She Did a Food Experiment to Get Her Kids to Stop Asking For Snacks All Day. The Results? GENIUS!

Hi! I’m Carrie (or 4MamaBear as I’m known online). My cubs are Sam (11), Julia (9), and Elsa (5). We live in a small rural town west of the Twin Cities on an acre lot with a big garden and small house. I work from home as a book designer for authors who want to self publish or for families who want to create photo books. I don’t work full time in the summer so I can be there for my kids as much as possible, and this summer, I decided to do an experiment to help ease the pain of them asking for snacks all day long.


Food was becoming a big source of stress between the kids and I. The constant battles over frequency of snacks and the complaining over meal options were driving me batty. There aren’t enough hours in the day to be able to accomplish everything I wish we could so even though I love to cook and bake with my kids and preserve things from our garden, the reality is that day in and day out there are other things that take up our time too. While my kids would LOVE a maid and a housekeeper, they aren’t going to find either in this house.

Can you relate?

On a typical stay-at-home day this is how the food battle goes:

* Kids wake and immediately wander into the kitchen looking for food. (I get it -they’ve slept 10 hours and are truly hungry!)

* I give them 1-3 options depending on how long it’s been since I shopped last.

* They complain about every choice.

* I  get annoyed and tell them their options just became ‘take it or leave it’.

Not exactly the most positive way to start the day, right?

It didn’t get any better as the day goes on….

By 9am my youngest is asking for “something to eat.”

The older two hear the sound of the pantry or refrigerator door and come looking for food as well.

I tell them they ate an hour ago and they have to wait. More grumbling and whining.

I tell them that if they are truly hungry they are welcome to eat baby carrots or a banana. All of a sudden they aren’t that hungry.

An hour later this happens again.

By 11:00 or 12:00 I’m looking for something to put together for lunch -none of which anyone is excited about or if I’m lucky 1 out of 3 wants what I’ve scrounged up in the pantry.

They eat, they leave the dishes behind, they take turns returning to the kitchen looking for a snack. By this point someone has asked me for something to eat every hour since I came back from working in the gardens.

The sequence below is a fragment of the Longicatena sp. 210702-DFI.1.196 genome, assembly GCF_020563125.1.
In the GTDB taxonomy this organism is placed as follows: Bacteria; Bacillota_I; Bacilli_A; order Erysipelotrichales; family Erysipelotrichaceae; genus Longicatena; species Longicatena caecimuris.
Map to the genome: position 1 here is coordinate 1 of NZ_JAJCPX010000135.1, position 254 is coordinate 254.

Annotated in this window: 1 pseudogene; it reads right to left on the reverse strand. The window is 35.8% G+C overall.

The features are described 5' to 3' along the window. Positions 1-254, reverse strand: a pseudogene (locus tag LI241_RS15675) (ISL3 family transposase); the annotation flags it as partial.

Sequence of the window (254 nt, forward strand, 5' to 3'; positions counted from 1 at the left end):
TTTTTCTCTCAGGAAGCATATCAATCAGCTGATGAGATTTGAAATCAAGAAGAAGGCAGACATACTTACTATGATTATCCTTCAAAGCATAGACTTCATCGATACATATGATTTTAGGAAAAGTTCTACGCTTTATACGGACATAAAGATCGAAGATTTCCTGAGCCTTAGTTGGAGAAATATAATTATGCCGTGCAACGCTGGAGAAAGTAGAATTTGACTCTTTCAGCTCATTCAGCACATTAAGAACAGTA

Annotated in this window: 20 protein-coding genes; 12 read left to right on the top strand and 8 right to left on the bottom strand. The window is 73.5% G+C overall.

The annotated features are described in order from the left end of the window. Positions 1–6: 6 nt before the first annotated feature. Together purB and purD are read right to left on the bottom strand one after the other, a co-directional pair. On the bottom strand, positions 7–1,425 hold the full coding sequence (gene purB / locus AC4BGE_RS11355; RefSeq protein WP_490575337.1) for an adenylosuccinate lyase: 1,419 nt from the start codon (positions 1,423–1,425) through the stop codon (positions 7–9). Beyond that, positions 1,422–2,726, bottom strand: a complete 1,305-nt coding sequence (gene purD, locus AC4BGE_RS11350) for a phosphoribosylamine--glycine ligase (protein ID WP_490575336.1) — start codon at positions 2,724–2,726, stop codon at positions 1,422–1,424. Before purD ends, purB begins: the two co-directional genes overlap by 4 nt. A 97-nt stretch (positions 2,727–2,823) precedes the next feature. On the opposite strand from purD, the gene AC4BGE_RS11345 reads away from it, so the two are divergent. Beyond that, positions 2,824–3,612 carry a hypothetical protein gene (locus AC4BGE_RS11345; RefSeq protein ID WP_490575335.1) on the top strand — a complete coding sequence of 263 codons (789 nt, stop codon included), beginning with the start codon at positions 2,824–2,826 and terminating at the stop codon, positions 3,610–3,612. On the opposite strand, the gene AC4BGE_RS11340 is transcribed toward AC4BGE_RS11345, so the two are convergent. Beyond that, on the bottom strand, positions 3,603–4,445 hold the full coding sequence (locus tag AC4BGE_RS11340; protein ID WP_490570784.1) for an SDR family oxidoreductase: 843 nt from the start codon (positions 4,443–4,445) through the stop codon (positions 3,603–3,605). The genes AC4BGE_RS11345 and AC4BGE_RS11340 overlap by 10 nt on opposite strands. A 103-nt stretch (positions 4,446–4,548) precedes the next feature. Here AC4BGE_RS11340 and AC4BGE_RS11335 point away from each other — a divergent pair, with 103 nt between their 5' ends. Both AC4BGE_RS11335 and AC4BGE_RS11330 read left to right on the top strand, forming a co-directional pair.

By the time 2pm rolls around I’ve completely given up and I hand them a box of Cheez-Its, grateful for the reprieve. It is short lived because of the crumbs I have to vacuum up. Note to self: Stop letting them eat on the carpet!

The box of empty carbs lasts one sitting and even though I just spent $140 on groceries two days ago we are out of snacks and don’t get me started on meals since I wasn’t good about getting ingredients for actual dinners. (Hello! Meat is expensive and 2/3’s of my kids won’t touch beans. Who am I kidding – I hate them too!  So….I end up buying some fruit, snacks for on the go, and some frozen bags of veggies with the hope that there will still be some leftover meat in the freezer I can turn into a dinner to feed my husband after his long day at work.)

The evenings aren’t much better since we eat dinner early. Plenty of hours left in the day for mindless snacking.


I quit.

I quit doing all the shopping.

I quit making breakfast.

I quit making lunch.

I quit handing out snacks.

Now this is what our day looks like:

Kids wake up and get themselves breakfast. (Older sibling makes breakfast for youngest.)

***MAYBE*** the older two have a snack before lunch

Youngest eats a healthy snack mid morning

Big kids make lunch and clean up after themselves while I make a healthy lunch for the youngest and I.

All kids eat an afternoon snack of their choosing.

I make dinner.
Kids eat one after dinner snack of their choosing.

No more begging.

No more whining.

Carrie Pauly
Carrie Pauly
Carrie Pauly is a busy work at home in a typical small Minnesota town. She started her career with the National Park Service where she met her husband of 15 years and has fit her current gig as a photo book designer around raising her kids (ages 11, 9, & 5). She is always in the middle of some sort of sewing, decorating, or crochet project and when she's not tending to her family's extensive flower and vegetable gardens she is plotting their next camping or canoeing adventure. Battles over what was offered for meals and how quickly her kids would devour an entire box of cereal or crackers was starting to creep into every day life so Carrie took drastic measures to bring peace back to her home.  She started an experiment with her older two children to see what would happen if she removed herself from the fight entirely. It was risky to give an 11 and 9 year old control of their own food budgets, but the results were worth it!

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